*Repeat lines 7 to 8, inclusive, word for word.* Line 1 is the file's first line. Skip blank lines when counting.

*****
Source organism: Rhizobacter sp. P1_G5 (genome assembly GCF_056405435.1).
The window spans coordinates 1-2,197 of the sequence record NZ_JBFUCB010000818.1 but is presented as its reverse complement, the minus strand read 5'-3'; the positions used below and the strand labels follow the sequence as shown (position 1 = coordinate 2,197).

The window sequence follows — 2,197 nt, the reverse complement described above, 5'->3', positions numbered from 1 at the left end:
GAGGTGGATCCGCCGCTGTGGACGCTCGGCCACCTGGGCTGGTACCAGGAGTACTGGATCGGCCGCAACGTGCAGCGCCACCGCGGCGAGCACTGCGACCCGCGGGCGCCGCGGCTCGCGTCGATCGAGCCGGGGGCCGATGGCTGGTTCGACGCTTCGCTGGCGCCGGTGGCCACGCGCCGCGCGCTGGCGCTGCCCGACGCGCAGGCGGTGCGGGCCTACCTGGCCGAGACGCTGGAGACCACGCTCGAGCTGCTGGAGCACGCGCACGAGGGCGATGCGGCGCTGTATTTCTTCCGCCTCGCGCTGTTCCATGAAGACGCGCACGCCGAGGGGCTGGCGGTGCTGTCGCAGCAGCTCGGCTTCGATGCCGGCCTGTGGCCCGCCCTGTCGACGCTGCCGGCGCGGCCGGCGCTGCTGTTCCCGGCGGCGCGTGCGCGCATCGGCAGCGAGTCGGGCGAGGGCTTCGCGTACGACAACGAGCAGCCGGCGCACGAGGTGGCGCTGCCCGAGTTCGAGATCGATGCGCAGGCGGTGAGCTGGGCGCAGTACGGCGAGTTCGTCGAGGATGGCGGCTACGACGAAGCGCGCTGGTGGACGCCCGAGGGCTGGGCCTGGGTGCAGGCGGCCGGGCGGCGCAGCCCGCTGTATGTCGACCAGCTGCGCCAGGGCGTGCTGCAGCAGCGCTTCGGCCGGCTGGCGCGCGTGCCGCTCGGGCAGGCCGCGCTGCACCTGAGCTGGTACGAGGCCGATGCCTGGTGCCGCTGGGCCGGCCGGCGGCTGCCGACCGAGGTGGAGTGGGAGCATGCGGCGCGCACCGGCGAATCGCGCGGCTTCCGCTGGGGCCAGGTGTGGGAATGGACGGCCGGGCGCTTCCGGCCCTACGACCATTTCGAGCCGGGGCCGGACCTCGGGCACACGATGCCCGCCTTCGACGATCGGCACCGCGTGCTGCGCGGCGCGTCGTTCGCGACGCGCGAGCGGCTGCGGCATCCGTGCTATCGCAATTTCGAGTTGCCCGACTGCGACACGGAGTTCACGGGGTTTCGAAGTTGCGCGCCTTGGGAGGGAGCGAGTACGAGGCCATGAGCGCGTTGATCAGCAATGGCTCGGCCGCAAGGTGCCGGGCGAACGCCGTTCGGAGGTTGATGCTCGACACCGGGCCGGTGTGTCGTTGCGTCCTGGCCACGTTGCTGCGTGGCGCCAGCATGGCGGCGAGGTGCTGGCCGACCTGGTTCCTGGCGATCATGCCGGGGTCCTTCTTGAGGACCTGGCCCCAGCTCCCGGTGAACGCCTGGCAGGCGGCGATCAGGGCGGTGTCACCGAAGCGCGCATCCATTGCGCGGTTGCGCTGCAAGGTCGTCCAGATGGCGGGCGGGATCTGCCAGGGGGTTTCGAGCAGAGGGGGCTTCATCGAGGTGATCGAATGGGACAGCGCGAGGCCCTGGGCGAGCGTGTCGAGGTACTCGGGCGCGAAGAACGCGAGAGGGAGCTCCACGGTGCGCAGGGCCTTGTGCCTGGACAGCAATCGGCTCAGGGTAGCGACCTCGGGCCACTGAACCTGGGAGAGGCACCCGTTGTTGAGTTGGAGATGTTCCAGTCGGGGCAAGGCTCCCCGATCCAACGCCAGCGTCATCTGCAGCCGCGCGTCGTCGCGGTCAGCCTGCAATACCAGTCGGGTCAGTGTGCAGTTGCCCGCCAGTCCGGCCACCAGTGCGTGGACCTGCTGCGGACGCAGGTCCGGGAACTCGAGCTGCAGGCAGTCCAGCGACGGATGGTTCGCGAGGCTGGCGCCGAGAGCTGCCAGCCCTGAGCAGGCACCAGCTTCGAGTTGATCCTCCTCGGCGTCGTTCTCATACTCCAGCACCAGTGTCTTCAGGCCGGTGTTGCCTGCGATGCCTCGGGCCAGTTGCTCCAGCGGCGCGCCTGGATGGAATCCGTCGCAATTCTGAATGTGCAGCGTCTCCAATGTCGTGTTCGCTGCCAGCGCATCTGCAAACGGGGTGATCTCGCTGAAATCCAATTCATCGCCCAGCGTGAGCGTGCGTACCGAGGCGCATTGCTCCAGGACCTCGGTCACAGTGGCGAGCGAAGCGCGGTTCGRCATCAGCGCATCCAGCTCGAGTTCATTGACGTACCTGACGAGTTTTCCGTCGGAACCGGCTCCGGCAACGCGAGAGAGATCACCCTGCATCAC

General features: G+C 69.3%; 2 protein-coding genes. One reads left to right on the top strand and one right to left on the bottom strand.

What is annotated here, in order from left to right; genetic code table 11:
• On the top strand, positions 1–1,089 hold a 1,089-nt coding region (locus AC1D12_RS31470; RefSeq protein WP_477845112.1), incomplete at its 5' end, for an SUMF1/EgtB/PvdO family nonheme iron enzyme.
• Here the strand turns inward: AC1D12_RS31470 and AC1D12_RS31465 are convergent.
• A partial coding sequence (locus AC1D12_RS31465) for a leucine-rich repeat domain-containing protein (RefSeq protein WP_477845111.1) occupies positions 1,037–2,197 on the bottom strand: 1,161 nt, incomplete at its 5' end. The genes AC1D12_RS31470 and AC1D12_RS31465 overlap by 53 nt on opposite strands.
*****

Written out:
• On the top strand, positions 1–1,089 hold a 1,089-nt coding region (locus AC1D12_RS31470; RefSeq protein WP_477845112.1), incomplete at its 5' end, for an SUMF1/EgtB/PvdO family nonheme iron enzyme.
• Here the strand turns inward: AC1D12_RS31470 and AC1D12_RS31465 are convergent.